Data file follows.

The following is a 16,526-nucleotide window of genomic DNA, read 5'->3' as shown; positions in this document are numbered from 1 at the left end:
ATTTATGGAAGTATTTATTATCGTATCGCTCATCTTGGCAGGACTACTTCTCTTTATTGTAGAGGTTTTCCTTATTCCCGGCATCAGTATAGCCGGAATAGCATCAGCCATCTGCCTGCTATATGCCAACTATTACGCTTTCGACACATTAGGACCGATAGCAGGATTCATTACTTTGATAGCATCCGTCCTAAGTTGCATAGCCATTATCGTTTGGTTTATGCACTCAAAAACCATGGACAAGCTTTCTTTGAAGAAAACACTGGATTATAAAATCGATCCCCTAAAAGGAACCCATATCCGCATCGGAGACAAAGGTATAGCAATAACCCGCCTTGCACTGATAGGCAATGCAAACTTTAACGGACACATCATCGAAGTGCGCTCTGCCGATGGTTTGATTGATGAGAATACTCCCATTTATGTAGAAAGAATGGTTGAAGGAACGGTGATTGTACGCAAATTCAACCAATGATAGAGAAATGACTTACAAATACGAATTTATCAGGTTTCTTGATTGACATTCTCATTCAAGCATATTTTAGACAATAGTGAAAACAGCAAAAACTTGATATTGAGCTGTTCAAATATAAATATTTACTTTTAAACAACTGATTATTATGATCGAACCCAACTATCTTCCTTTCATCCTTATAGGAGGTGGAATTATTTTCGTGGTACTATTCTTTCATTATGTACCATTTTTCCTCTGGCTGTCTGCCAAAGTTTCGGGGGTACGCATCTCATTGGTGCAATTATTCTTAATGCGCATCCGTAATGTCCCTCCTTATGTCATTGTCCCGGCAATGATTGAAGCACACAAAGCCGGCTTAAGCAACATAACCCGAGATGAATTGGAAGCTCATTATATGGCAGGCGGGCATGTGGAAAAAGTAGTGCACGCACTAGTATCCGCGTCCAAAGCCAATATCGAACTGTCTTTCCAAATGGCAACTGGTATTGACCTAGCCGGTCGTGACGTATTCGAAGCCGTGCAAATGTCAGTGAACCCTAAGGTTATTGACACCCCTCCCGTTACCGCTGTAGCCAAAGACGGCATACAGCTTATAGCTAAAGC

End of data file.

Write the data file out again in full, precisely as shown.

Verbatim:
The following is a 16,526-nucleotide window of genomic DNA, read 5'->3' as shown; positions in this document are numbered from 1 at the left end:
ATTTATGGAAGTATTTATTATCGTATCGCTCATCTTGGCAGGACTACTTCTCTTTATTGTAGAGGTTTTCCTTATTCCCGGCATCAGTATAGCCGGAATAGCATCAGCCATCTGCCTGCTATATGCCAACTATTACGCTTTCGACACATTAGGACCGATAGCAGGATTCATTACTTTGATAGCATCCGTCCTAAGTTGCATAGCCATTATCGTTTGGTTTATGCACTCAAAAACCATGGACAAGCTTTCTTTGAAGAAAACACTGGATTATAAAATCGATCCCCTAAAAGGAACCCATATCCGCATCGGAGACAAAGGTATAGCAATAACCCGCCTTGCACTGATAGGCAATGCAAACTTTAACGGACACATCATCGAAGTGCGCTCTGCCGATGGTTTGATTGATGAGAATACTCCCATTTATGTAGAAAGAATGGTTGAAGGAACGGTGATTGTACGCAAATTCAACCAATGATAGAGAAATGACTTACAAATACGAATTTATCAGGTTTCTTGATTGACATTCTCATTCAAGCATATTTTAGACAATAGTGAAAACAGCAAAAACTTGATATTGAGCTGTTCAAATATAAATATTTACTTTTAAACAACTGATTATTATGATCGAACCCAACTATCTTCCTTTCATCCTTATAGGAGGTGGAATTATTTTCGTGGTACTATTCTTTCATTATGTACCATTTTTCCTCTGGCTGTCTGCCAAAGTTTCGGGGGTACGCATCTCATTGGTGCAATTATTCTTAATGCGCATCCGTAATGTCCCTCCTTATGTCATTGTCCCGGCAATGATTGAAGCACACAAAGCCGGCTTAAGCAACATAACCCGAGATGAATTGGAAGCTCATTATATGGCAGGCGGGCATGTGGAAAAAGTAGTGCACGCACTAGTATCCGCGTCCAAAGCCAATATCGAACTGTCTTTCCAAATGGCAACTGGTATTGACCTAGCCGGTCGTGACGTATTCGAAGCCGTGCAAATGTCAGTGAACCCTAAGGTTATTGACACCCCTCCCGTTACCGCTGTAGCCAAAGACGGCATACAGCTTATAGCTAAAGC